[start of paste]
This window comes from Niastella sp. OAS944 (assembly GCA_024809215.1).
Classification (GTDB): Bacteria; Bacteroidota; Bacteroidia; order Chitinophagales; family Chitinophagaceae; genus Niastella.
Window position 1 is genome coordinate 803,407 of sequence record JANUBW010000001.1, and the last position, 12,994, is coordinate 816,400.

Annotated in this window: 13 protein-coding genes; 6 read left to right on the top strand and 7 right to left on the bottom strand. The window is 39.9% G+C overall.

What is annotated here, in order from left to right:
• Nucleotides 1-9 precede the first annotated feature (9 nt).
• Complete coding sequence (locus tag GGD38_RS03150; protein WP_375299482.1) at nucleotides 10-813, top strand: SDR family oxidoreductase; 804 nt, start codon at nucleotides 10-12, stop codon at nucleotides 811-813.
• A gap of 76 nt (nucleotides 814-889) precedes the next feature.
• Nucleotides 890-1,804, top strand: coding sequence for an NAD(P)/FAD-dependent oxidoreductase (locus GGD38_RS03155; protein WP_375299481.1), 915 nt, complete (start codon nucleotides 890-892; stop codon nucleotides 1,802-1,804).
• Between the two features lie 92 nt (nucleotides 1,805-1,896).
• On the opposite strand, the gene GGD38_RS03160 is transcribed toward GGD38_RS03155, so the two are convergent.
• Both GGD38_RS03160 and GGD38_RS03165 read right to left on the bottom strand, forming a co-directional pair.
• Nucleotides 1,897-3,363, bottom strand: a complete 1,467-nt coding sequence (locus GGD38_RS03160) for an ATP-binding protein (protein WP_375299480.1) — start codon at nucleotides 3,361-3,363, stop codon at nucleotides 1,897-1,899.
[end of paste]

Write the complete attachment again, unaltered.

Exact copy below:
This window comes from Niastella sp. OAS944 (assembly GCA_024809215.1).
Classification (GTDB): Bacteria; Bacteroidota; Bacteroidia; order Chitinophagales; family Chitinophagaceae; genus Niastella.
Window position 1 is genome coordinate 803,407 of sequence record JANUBW010000001.1, and the last position, 12,994, is coordinate 816,400.

Annotated in this window: 13 protein-coding genes; 6 read left to right on the top strand and 7 right to left on the bottom strand. The window is 39.9% G+C overall.

What is annotated here, in order from left to right:
• Nucleotides 1-9 precede the first annotated feature (9 nt).
• Complete coding sequence (locus tag GGD38_RS03150; protein WP_375299482.1) at nucleotides 10-813, top strand: SDR family oxidoreductase; 804 nt, start codon at nucleotides 10-12, stop codon at nucleotides 811-813.
• A gap of 76 nt (nucleotides 814-889) precedes the next feature.
• Nucleotides 890-1,804, top strand: coding sequence for an NAD(P)/FAD-dependent oxidoreductase (locus GGD38_RS03155; protein WP_375299481.1), 915 nt, complete (start codon nucleotides 890-892; stop codon nucleotides 1,802-1,804).
• Between the two features lie 92 nt (nucleotides 1,805-1,896).
• On the opposite strand, the gene GGD38_RS03160 is transcribed toward GGD38_RS03155, so the two are convergent.
• Both GGD38_RS03160 and GGD38_RS03165 read right to left on the bottom strand, forming a co-directional pair.
• Nucleotides 1,897-3,363, bottom strand: a complete 1,467-nt coding sequence (locus GGD38_RS03160) for an ATP-binding protein (protein WP_375299480.1) — start codon at nucleotides 3,361-3,363, stop codon at nucleotides 1,897-1,899.